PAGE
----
Meet Tom

  • Studied at the University of Bath
  • Joined in September 2014
  • Now on second rotation in LCH.Clearnet, London

“Choosing to start my career at LSEG over the other potential employers out there had a lot to do with the type of applications the firm was writing and where they fit into the world. You can write software for anything and everything but not necessarily software that’s designed to handle thousands of trades every minute.”

“At the start of the graduate programme there were two weeks of induction where we learned about the workings of the financial markets and also received training in presenting and other soft skills. This was extremely useful for me because, as I don’t come from a finance background, there were areas of the industry that I didn’t know very much about. My training has continued and I have just completed the Investment Operations Certificate, an industry recognised qualification, which LSEG sponsored.”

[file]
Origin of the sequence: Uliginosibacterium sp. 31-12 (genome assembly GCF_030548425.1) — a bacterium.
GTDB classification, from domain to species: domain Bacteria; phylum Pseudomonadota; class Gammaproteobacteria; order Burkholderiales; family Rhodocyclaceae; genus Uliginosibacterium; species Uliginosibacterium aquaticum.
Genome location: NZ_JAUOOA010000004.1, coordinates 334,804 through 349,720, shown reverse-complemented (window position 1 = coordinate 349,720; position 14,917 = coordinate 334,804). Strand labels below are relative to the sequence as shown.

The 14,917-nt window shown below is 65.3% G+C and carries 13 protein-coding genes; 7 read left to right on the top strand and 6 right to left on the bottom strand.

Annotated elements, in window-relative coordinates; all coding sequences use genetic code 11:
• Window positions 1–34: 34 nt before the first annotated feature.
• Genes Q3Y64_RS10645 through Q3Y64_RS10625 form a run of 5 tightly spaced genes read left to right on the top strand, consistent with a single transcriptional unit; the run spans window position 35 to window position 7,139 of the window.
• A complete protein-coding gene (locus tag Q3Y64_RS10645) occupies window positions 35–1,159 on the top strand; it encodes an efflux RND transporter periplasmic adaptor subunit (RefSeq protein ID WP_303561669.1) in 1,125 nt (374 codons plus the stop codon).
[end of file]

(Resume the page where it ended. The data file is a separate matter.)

“My first rotation was a software development role in LCH.Clearnet’s EquityClear clearing service. After completing the initial training I was presented with high-level projects to begin working on straight away. I was writing software that clears trades for the LSE as well as the SIX Swiss Exchange across several European markets.”

“Within a few months of joining the firm I had already written code that had gone live and had trades going through it. I remember the first time somebody told me that a trade had gone through my code and real money had changed hands because of it — it was a really special moment!”

“Another great thing about working here is the access you get to senior people; I’ve been able to meet the CEO of LSEG a number of times, for example. There is also a programme called ‘lunch and learn’, where leaders from across the business sit down for lunch with the graduates. It’s an opportunity to ask questions about different areas of business and to hear about the Group’s plans for the future.”

“The feedback we get is also really important. As technologists, we take part in ‘show and tells’, where you get to meet the people who will be using the software you’ve been developing. It’s a chance to hear their views on what they like about the product and where it could be further improved. I know I can always ask for support from my development lead if there’s something I’m not sure about, or if I need help with a particular piece of work. It’s just a question of being assertive and asking for support when you need it; I’ve yet to come across someone who’s not gone out of their way to help me.”